By Marco Torres
By Olivia Flores Alvarez
By Jef With One F
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Jerzy Grotowski, whose concept of "poor theater" encouraged legions of warehouse artist wannabes, once pointed out that most theater people don't have a clear idea of what theater is other than an opportunity for actors to fling themselves about, indulging their narcissistic tendencies. Grotowski ended up in California caressing tree trunks in the name of performance, which goes to show just how far a good notion can be pushed. But his spirit of challenging the norm lives on in Vicki Weathersby's production of The Wild Party at artist David Addickes' studio warehouse. Though she doesn't have anyone making love to elms, Weathersby has tackled a number of theatrical obstacles: a space with poor acoustics, a decidedly young gaggle of actors and a script that has more in common with a painting than it does a play. Considering the odds working against her, it's something of a triumph that The Wild Party turns out to be both a stylishly concise and amusing bit of theater.
The prologue to the play includes wandering through Addickes' Rushmore scale presidential busts and a web of TV sets designed by Darin Palmer, after which playgoers find their way up to the performance area on the second story. Dark parachutes canopy the stage space, with folding chairs casually arranged on three sides. A live jazz band plays while actors, made up in whiteface and wearing a range of fashionable underwear and pajamas, mill around with the audience. The setting features a panoramic view of the city -- and a stifling wave of heat. Despite the large windows, the second floor space quickly becomes a sweatbox. As the actors perspire through their makeup, the audience ambitiously fans themselves. Amidst all this, The Wild Party organically begins, as if the actors decided to start the real party after tiring of the audience's company.
A narrative poem written over the summer of 1926 by the New Yorker's first managing editor, The Wild Party tells a jazz age story of a socialite named Queenie and her entourage of shallow, well-dressed friends. Working in syncopated, rhymed couplets, author Joseph March drew the party in short scenes, with moments of flashback thrown in to elucidate the relationship between Queenie and her no-good man, Burrs. Rich, decadent characters such as these often lead to stories about love and lust, the unrequited and thwarted variety being among the most common. Queenie's variety of love is thwarted: she falls for her best friend Kate's man, Mr. Black, the moment she meets him. It doesn't hurt that Kate makes a beeline for Queenie's Burrs, or that Queenie's looking for a way out of a bad deal. Burrs, played by Alexander Marchand, is a cowardly beast, not above treating women roughly. His outfit -- a painted clown face and a derby with droopy sunflowers -- underlines his sorry state.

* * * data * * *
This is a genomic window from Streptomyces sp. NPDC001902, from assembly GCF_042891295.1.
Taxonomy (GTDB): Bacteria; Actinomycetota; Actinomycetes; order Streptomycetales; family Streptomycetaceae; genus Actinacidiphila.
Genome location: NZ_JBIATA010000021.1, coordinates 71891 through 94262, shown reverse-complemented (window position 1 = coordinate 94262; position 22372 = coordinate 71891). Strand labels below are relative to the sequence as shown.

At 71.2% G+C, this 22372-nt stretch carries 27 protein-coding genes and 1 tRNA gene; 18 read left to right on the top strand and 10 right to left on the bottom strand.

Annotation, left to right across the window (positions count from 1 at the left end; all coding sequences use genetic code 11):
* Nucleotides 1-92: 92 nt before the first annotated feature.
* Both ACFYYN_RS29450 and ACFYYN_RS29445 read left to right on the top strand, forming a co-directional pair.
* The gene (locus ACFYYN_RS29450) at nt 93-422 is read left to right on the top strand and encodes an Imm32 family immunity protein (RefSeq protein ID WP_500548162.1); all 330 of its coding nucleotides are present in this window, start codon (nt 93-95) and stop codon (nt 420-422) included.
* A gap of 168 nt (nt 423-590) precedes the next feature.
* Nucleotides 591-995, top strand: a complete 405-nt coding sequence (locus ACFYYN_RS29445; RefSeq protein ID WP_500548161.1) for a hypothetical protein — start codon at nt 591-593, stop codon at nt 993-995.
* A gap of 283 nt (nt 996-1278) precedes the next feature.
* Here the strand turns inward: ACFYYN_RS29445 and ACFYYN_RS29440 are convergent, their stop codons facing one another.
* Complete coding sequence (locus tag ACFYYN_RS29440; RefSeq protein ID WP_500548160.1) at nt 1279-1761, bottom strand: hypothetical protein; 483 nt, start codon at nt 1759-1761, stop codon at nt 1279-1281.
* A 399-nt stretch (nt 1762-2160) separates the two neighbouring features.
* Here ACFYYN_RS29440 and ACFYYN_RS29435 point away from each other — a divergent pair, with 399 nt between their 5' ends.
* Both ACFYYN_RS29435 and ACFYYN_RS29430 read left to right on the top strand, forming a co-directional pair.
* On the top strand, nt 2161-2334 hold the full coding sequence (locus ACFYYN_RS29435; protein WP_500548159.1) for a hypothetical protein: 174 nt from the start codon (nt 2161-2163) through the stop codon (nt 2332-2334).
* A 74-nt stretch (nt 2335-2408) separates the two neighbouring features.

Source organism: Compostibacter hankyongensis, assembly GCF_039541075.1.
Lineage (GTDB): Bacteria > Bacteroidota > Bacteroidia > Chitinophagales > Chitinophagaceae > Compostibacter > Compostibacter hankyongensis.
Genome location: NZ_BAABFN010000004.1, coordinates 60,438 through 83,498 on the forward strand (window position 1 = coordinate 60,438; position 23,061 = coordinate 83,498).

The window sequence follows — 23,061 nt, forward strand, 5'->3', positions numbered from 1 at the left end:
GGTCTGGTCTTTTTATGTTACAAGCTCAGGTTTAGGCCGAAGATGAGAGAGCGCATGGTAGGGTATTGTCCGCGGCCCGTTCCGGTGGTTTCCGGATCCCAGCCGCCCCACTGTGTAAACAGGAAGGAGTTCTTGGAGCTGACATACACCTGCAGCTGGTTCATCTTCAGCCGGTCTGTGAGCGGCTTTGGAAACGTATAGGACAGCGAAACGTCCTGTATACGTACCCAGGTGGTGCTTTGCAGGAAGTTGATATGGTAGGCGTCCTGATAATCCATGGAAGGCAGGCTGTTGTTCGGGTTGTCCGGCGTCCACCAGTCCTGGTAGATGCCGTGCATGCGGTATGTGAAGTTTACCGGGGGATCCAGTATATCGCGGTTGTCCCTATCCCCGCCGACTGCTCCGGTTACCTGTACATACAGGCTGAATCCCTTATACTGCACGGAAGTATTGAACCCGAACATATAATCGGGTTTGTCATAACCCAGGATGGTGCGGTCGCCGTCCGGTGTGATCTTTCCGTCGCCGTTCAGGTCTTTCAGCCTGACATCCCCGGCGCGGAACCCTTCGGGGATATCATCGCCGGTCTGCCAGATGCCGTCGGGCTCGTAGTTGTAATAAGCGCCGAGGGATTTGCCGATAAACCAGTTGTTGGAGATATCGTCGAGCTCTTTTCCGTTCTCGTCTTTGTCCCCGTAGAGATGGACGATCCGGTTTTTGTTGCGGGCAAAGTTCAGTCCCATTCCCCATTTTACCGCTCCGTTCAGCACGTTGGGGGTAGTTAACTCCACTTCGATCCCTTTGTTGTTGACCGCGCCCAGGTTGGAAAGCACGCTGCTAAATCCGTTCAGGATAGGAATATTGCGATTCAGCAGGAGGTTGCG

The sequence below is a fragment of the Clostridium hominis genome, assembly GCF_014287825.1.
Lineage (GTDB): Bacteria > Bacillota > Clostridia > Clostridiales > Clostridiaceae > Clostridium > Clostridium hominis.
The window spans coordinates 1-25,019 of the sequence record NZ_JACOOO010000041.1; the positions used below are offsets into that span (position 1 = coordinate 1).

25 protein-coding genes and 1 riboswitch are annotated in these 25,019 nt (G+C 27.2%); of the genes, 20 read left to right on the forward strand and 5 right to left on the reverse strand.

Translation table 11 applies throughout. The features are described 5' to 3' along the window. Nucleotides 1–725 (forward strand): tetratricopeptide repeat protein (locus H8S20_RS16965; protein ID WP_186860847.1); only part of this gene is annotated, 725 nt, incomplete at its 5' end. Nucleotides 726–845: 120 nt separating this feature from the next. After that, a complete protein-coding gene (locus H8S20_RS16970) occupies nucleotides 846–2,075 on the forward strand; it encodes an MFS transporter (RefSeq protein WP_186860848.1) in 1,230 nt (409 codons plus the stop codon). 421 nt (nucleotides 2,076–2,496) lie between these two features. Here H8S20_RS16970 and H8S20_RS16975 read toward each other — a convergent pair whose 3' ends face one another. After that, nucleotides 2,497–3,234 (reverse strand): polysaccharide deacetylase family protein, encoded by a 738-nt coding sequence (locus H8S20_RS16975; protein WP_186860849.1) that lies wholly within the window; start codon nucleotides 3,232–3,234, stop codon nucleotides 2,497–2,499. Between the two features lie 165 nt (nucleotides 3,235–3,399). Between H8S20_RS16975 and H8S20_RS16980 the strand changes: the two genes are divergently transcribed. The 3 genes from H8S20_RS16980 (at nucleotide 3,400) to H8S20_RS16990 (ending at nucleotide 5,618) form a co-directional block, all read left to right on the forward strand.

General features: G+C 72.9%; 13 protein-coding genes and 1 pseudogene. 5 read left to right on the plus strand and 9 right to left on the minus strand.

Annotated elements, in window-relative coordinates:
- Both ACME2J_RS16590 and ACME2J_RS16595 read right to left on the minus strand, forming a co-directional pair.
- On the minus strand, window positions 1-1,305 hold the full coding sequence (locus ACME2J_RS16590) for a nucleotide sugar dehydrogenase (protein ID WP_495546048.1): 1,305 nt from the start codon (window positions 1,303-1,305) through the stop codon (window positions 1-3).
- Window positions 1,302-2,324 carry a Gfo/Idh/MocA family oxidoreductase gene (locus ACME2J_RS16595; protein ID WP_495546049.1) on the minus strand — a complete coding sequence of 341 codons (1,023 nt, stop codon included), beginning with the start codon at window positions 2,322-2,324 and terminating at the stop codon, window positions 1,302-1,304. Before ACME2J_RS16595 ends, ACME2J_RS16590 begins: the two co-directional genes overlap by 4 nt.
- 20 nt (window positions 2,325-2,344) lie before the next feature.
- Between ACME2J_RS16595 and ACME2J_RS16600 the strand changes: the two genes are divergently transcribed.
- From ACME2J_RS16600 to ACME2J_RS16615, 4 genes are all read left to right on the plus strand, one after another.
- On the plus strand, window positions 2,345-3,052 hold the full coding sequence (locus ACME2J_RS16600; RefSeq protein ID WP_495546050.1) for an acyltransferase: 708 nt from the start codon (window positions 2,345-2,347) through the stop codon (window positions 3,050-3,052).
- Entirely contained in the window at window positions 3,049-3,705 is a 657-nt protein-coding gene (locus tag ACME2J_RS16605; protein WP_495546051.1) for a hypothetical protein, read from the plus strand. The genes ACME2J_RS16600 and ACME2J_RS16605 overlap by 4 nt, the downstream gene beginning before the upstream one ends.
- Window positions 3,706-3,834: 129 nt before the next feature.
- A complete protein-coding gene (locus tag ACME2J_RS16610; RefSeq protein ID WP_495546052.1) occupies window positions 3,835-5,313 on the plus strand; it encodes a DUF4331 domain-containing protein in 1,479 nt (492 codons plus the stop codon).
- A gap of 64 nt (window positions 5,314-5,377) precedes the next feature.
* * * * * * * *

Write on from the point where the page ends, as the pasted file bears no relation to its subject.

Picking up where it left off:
Though most of the story takes shape in dialogue, commentary is provided by a narrator, wonderfully played by Jeremy Johnson. While he restricts most of his movement to the pillars that surround the stage, Johnson occasionally makes contact with an audience member, which can be a frightful experience, given his shock-treatment coiffure (stolen from Edward Scissorhands) and monocled gaze. Also weaving through the audience is Weathersby, who serves as Queenie 2, the internal dialogue version of the Queenie played by Anna Krejci. Thanks in part to careful costuming, the doubling device works: both Queenies wear long black gowns and glamorous footwear, both are platinum blonds with a world-weary bitterness. But where Krejci is hard-bitten, Weathersby is softly cynical, and the combination provides a wryness that helps the story to work.
Part of doing poor theater means neither the audience nor the performers are allowed to forget about their compromised environment, whether climate, uncomfortable chairs or unflattering lighting. On opening night, several trains sounded their whistles, making it impossible to hear, much less interpret, what was going on. With a cheerful nonchalance, each time a train approached an actor would announce, "Train break!" The band would then play a jazzy number, and the actors would dance their way through the interruption. Players offered to bring beers to audience members during the train breaks, and even asked, "I'm your favorite, aren't I?" Once the train had passed, the story was picked up smoothly.
The unrestricted nature of a production such as The Wild Party challenges notions of theater etiquette, and for some audience members, what constituted a proper level of interaction proved confusing. When they turned to their neighbors to ask for clarification, they were descended upon by Weathersby, who proclaimed them "impolite" and shushed them demonstrably.
Like most celebrations, The Wild Party grows long in the tooth near the end, and it's difficult to care whether or not Queenie and Mr. Black will consummate their lust without the interference of Burrs; these are not characters for whom one develops an affinity. Still, there is some clever direction in the final scenes, in which Queenie's bed is rolled center stage and Burrs tries to pounce the lovers, but the parody is spent. The Wild Party fits the definition of poor theater in the sense that costumes seem to have come from thrift stores and actors' closets, the scenery appears thrown together and the climate is barely tolerable, but there is also a palette of indulgence that works. Marking the first production of Weathersby's new theatrical troupe, Shirk Workers Union, this play deserves at least a genteel round of applause for presenting March's droll poetry in a way that's both accessible and riotously naughty.
The Wild Party plays through August 17 at 2500 Summer Street, 788-0671.